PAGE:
(last revision 03/07/99)
[ToC] [LINKS INDEX]
"An hour for God and an hour for the heart: Islam, gender and female entertainment in Egypt" by Karin van Nieuwkerk
Female Genital Mutilation Network and Message Board
"Female circumcision is widely practiced in many countries. An estimated 100 million women have been subjected to different forms of genital mutilation across Africa and in areas of western and southern Asia, and 2 million women undergo the procedure annually. Female genital mutilation is still practiced in at least 26 of 43 African countries."
An electronic discussion list, in French, sponsored by enda-synfev
(Environnement et Developpement du Tiers-Monde, Synergie Genre et
Developpement, Dakar, Senegal) concerning the rights and health of
Francophone African women.
In Memory of the Sexually Mutilated Child
Sexual mutilation doesn't happen in Africa alone. Before we point
our fingers at the cruel practice in Africa, we should look at our "Western,
civilized countries". Be aware, that these sites are not easy to look
at and to read through, but it is the reality in the US.
New Rite Is Alternative To Female Circumcision by Dr. Cesar Chelala (International Medical Consultant)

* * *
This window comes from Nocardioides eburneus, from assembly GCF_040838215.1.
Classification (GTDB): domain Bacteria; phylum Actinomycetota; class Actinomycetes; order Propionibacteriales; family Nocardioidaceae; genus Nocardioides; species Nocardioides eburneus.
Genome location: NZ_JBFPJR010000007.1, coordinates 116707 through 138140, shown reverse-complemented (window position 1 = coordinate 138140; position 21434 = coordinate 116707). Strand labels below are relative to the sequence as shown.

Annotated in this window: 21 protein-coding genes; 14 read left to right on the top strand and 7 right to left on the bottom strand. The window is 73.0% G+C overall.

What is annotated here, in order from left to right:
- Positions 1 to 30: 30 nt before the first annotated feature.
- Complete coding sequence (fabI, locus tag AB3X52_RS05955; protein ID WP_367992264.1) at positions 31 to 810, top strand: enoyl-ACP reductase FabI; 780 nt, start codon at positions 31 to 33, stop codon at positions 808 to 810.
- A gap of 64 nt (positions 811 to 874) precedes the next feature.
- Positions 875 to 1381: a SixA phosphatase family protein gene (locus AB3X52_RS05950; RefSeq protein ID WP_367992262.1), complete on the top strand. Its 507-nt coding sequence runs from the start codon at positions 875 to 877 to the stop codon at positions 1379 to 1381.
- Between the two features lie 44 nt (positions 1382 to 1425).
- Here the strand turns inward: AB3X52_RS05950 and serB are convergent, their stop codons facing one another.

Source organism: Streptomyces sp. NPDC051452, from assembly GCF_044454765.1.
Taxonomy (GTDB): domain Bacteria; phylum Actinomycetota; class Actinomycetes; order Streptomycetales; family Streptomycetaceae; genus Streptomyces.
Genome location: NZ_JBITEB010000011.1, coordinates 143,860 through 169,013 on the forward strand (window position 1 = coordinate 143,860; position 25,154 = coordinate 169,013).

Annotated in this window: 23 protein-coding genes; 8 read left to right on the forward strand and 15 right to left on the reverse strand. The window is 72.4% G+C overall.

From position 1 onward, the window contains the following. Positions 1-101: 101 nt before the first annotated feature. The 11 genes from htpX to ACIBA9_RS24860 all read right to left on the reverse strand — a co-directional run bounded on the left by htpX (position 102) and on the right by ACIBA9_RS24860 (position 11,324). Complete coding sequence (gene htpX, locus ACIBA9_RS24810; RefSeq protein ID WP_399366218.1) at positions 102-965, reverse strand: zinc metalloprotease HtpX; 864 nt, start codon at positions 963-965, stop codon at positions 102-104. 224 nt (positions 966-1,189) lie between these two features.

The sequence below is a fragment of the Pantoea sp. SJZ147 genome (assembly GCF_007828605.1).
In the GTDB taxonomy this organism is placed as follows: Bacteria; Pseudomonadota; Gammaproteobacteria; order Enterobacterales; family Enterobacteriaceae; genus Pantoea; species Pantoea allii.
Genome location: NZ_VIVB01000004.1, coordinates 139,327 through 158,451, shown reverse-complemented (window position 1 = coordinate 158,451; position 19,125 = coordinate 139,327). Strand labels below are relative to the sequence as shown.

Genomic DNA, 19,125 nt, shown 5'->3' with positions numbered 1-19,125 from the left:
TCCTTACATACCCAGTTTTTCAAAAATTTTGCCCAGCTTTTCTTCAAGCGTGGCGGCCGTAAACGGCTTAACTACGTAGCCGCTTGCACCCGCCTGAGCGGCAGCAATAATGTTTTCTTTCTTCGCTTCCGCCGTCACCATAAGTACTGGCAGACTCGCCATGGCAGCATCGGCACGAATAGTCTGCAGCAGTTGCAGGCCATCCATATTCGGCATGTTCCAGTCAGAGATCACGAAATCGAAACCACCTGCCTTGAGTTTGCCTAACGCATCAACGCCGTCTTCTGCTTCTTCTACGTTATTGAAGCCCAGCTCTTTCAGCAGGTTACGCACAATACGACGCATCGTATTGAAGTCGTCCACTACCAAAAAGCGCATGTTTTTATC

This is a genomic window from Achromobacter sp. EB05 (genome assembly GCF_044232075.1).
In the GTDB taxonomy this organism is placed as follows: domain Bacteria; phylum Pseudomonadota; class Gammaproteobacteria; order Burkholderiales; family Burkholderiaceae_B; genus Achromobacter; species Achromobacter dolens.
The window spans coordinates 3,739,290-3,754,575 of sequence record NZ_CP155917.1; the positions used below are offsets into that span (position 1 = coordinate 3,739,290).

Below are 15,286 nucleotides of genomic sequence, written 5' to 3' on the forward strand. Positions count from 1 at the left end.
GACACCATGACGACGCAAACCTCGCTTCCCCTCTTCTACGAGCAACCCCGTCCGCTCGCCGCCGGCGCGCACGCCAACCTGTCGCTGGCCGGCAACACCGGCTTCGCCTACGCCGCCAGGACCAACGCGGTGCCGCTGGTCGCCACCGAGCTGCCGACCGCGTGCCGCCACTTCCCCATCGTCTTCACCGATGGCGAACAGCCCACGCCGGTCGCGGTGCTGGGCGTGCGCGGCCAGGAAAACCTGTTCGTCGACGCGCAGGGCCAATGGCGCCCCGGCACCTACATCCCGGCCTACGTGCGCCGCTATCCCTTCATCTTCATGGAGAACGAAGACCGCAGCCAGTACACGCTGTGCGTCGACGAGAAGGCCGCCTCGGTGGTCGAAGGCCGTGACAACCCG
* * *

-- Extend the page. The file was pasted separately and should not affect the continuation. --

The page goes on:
"A NEW APPROACH to dealing with female genital mutilation, increasinglypracticed in rural communities in Kenya and Uganda, offers hope for eliminating a practice that has caused women around the world considerable suffering. The Kenya approach consists of an alternative rite, known as 'ntanira na mugambo' or 'circumcision through words'. It includes a week-long program of counseling, training and informing young women, capped by a day designated as the 'coming of age day, 'when members of the community join for a celebration with music, dances and feasting. Since it was initiated in August 1996, approximately 300 women have
undergone this rite.
Re-invoking the Griotte tradition as a feminist textual strategy
by Jayne O. Ifekwunigwe
Women's Human Rights In Africa: Beyond the Debate Over the Universality or Relativity Of Human Rights.© by Diana J. Fox
An article form the most recent "African studies quarterly"
ASQ mainpage: http://web.africa.ufl.edu/asq/index.htm
From the introduction by Paul J. Magnarella:
"In her provocative contribution, Diana Fox, an anthropologist at the
Massachusetts College of Liberal Arts, addresses women's rights issues within the African context. She argues that efforts to make human rights programs sympathetic to women's concerns, such as violence and gender discrimination, inevitably present a challenge to the traditional view that rights are rooted in a specific cultural context."